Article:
For the past several years, Supreme Court buffs have speculated on which of the court's nine long-serving justices might retire. But this week it was the government's chief advocate, U.S. Solicitor General Ted Olson, who said he was calling it quits. In holding the post for three years, Olson personally argued 26 cases before the High Court--and has won 20 of them so far. He also managed to attend virtually every one of the 180 or so cases argued by his office. Now Olson says he's eager to return to a more lucrative private practice.
His resignation comes just days before the high court is expected to hand down decisions in three cases dealing with how the government treats detainees in the war on terror. For Olson, the subject was personal: his wife Barbara died on September 11 in the airplane that hit the Pentagon. He keeps her photo displayed on a cabinet in his office. Some court watchers think the administration could lose big in this week's decisions. Olson says he's awaiting the results with "hope and trepidation." Last Friday he sat down in his art deco offices at the Justice Department with Newsweek's Michael Isikoff and Debra Rosenberg.
Excerpts: NEWSWEEK: Why are you leaving now?
Ted Olson: The best time for a solicitor general to leave is June [when there are no more arguments before the Supreme Court until October] It boiled down to: Was it going to be this June or next June? If I were 50, I think I'd stay forever. I'm 63. I thought about it a lot. After arguments were over in April, I gave myself time to reflect. I went back and forth and back and forth and back and forth.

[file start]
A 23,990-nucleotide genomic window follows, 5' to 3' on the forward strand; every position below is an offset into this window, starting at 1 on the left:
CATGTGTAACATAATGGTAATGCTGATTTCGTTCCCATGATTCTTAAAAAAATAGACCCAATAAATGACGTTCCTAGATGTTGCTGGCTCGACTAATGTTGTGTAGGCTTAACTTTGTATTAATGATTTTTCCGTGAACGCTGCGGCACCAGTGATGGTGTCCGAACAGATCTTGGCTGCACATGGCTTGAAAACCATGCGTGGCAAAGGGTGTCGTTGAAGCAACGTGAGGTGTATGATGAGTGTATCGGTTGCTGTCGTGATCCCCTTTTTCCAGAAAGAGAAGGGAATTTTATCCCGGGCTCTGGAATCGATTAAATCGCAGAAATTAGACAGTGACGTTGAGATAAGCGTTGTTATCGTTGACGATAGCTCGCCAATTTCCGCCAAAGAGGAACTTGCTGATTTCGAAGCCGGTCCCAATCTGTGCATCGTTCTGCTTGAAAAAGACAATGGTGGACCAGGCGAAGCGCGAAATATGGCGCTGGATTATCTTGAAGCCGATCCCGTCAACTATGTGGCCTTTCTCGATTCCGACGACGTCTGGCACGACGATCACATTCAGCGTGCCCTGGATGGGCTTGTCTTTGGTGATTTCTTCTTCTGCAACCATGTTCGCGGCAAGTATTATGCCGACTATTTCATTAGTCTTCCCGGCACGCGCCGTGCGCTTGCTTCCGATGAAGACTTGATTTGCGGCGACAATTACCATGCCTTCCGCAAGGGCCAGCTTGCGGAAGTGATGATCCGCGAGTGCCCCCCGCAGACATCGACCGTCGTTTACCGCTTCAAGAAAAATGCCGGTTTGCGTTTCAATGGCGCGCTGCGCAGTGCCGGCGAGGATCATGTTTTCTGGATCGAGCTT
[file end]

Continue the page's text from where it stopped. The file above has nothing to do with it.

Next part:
Why not leave after the election? It's only another six months.
I can't predict the outcome of the election anymore than I can predict the outcome of Supreme Court cases.
Did anyone in the administration ask you to stay on?
If I'd wanted to stay longer everybody would have been perfectly willing to let me stay longer.
You lost your wife Barbara in the September 11 attacks. Did you think about her while you were arguing the terror cases before the Supreme Court?
In a way for many people Barbara was symbolic of September 11. She was familiar to them. They've seen on her on TV. When they saw her picture on TV [after the attacks]...that brought it home to them. I felt in some respects I was a person inside the administration who felt what many people who lost family members on Sept. 11 felt that day. But you can't be warped in your judgment. When I was arguing before the Supreme Court, I didn't have that picture in my mind. You can't be wrapped up in emotions when you're arguing a case before the Supreme Court.
Do you think the process for judicial nominations has gotten too political?
It's badly broken. It's a tragedy. There are people of high intellectual capabilities, extensive experience and people who have dared to have opinions [who couldn't be confirmed today]. One side or the other is going to keep these people from serving as judges. The chickens are going to come home to roost. I have many friends in the academic and legal world who are liberal Democrats, I've always gotten along with people from all sides, and they [wouldn't be able to be confirmed either] and that's a shame. The idea that the Senate doesn't vote, that they don't give their advice and consent... it's a tragedy.